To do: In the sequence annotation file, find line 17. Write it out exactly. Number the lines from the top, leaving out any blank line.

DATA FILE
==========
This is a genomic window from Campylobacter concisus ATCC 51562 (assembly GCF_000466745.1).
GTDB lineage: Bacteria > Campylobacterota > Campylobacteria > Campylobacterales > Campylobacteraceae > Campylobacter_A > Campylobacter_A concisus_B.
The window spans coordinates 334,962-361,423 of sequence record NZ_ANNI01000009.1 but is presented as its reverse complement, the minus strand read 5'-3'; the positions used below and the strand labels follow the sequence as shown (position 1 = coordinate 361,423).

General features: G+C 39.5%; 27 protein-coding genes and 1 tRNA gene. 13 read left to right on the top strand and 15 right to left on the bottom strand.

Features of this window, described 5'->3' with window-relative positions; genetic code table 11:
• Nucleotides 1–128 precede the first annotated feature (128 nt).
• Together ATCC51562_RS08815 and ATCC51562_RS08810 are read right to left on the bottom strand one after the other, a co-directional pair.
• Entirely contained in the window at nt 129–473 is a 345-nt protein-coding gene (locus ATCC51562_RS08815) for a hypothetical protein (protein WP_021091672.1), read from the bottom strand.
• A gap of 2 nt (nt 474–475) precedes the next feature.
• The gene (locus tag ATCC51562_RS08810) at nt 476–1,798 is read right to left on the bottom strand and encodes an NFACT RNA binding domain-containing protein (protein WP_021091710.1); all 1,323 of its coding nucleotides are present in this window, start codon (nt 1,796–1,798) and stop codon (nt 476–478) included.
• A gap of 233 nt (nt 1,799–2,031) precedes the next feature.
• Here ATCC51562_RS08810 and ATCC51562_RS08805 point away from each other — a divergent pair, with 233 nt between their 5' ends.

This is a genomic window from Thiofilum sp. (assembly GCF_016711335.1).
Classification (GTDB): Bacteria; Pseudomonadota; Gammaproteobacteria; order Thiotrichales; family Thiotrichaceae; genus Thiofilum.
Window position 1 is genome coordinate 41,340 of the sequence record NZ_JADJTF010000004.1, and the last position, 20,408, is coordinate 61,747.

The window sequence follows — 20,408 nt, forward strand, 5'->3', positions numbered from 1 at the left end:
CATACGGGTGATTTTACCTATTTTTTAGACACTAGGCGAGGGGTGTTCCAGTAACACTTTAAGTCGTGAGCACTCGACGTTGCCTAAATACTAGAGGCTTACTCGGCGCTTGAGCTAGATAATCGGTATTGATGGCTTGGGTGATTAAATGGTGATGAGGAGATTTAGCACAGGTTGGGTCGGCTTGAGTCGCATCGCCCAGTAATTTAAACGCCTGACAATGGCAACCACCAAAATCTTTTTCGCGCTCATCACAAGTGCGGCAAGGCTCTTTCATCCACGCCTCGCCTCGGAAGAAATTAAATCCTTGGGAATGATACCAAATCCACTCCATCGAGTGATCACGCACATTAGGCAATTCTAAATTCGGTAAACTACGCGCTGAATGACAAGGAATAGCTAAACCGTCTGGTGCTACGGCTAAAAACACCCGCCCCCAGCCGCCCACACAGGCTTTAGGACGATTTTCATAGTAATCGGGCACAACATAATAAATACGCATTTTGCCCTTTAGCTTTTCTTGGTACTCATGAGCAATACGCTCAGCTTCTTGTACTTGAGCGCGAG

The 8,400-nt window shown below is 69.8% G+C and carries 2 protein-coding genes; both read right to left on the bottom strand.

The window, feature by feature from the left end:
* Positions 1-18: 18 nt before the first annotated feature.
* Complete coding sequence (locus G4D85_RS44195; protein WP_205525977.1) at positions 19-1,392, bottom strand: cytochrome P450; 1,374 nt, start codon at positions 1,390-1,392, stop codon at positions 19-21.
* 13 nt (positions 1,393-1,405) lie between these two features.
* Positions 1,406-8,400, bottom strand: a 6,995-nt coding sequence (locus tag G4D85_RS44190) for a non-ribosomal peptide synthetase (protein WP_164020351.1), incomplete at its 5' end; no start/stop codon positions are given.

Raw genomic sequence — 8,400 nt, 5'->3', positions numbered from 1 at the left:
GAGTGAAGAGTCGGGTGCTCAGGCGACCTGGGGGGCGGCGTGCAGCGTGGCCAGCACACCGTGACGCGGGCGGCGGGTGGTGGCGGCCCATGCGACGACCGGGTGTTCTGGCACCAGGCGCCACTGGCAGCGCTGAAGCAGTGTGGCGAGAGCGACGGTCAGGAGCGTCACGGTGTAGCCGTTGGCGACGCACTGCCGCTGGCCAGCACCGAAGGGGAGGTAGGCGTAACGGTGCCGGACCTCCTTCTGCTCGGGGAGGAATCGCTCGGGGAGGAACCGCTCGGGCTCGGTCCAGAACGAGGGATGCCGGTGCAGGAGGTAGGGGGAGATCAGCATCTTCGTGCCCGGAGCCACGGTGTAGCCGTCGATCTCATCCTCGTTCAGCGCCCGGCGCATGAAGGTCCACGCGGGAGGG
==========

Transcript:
CATACGGGTGATTTTACCTATTTTTTAGACACTAGGCGAGGGGTGTTCCAGTAACACTTTAAGTCGTGAGCACTCGACGTTGCCTAAATACTAGAGGCTTACTCGGCGCTTGAGCTAGATAATCGGTATTGATGGCTTGGGTGATTAAATGGTGATGAGGAGATTTAGCACAGGTTGGGTCGGCTTGAGTCGCATCGCCCAGTAATTTAAACGCCTGACAATGGCAACCACCAAAATCTTTTTCGCGCTCATCACAAGTGCGGCAAGGCTCTTTCATCCACGCCTCGCCTCGGAAGAAATTAAATCCTTGGGAATGATACCAAATCCACTCCATCGAGTGATCACGCACATTAGGCAATTCTAAATTCGGTAAACTACGCGCTGAATGACAAGGAATAGCTAAACCGTCTGGTGCTACGGCTAAAAACACCCGCCCCCAGCCGCCCACACAGGCTTTAGGACGATTTTCATAGTAATCGGGCACAACATAATAAATACGCATTTTGCCCTTTAGCTTTTCTTGGTACTCATGAGCAATACGCTCAGCTTCTTGTACTTGAGCGCGAG